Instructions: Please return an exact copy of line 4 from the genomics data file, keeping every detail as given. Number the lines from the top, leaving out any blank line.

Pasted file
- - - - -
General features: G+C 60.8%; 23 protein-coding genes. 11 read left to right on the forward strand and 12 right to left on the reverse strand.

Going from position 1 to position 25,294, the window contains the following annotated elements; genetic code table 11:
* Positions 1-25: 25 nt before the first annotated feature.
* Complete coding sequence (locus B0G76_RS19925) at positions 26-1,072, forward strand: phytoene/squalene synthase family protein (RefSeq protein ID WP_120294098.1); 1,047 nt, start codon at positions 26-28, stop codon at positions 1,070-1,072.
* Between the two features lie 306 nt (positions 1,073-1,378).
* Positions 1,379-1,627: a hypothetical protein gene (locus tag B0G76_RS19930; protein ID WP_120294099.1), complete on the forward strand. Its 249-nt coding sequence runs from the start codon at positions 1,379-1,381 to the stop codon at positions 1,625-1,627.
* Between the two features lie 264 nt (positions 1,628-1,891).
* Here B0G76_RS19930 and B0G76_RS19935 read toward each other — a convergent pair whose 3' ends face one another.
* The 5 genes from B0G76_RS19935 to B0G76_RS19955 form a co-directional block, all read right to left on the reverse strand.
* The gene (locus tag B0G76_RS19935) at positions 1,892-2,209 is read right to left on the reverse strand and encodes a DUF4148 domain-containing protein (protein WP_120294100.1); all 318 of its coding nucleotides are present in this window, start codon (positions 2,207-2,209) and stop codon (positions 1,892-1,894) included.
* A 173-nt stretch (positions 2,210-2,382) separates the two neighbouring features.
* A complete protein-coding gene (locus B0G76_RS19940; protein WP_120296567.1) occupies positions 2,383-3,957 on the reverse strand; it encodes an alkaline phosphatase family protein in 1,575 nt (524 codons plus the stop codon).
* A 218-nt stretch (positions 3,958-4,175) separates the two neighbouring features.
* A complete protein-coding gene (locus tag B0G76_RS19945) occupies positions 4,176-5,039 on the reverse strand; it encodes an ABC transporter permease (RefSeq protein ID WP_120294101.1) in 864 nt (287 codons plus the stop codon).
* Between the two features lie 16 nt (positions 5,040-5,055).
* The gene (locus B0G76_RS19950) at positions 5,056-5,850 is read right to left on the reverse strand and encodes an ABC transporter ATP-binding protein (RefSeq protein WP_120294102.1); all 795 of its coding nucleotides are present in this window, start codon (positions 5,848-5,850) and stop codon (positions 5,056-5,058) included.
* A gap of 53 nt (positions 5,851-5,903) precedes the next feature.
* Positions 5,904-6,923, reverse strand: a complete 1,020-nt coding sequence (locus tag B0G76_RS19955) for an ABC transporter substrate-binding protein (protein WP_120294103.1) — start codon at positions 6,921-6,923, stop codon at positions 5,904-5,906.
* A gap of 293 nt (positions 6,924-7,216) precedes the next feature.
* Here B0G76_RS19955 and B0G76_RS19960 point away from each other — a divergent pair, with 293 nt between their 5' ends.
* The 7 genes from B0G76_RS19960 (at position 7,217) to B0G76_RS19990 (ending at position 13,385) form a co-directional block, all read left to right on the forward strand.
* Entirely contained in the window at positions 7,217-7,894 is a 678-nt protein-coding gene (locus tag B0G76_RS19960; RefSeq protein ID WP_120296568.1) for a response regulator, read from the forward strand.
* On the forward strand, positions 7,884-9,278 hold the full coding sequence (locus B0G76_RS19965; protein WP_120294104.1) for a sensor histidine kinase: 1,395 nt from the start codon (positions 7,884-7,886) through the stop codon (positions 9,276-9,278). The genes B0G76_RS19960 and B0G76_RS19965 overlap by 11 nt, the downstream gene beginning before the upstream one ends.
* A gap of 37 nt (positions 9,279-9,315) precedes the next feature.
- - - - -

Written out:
* Complete coding sequence (locus B0G76_RS19925) at positions 26-1,072, forward strand: phytoene/squalene synthase family protein (RefSeq protein ID WP_120294098.1); 1,047 nt, start codon at positions 26-28, stop codon at positions 1,070-1,072.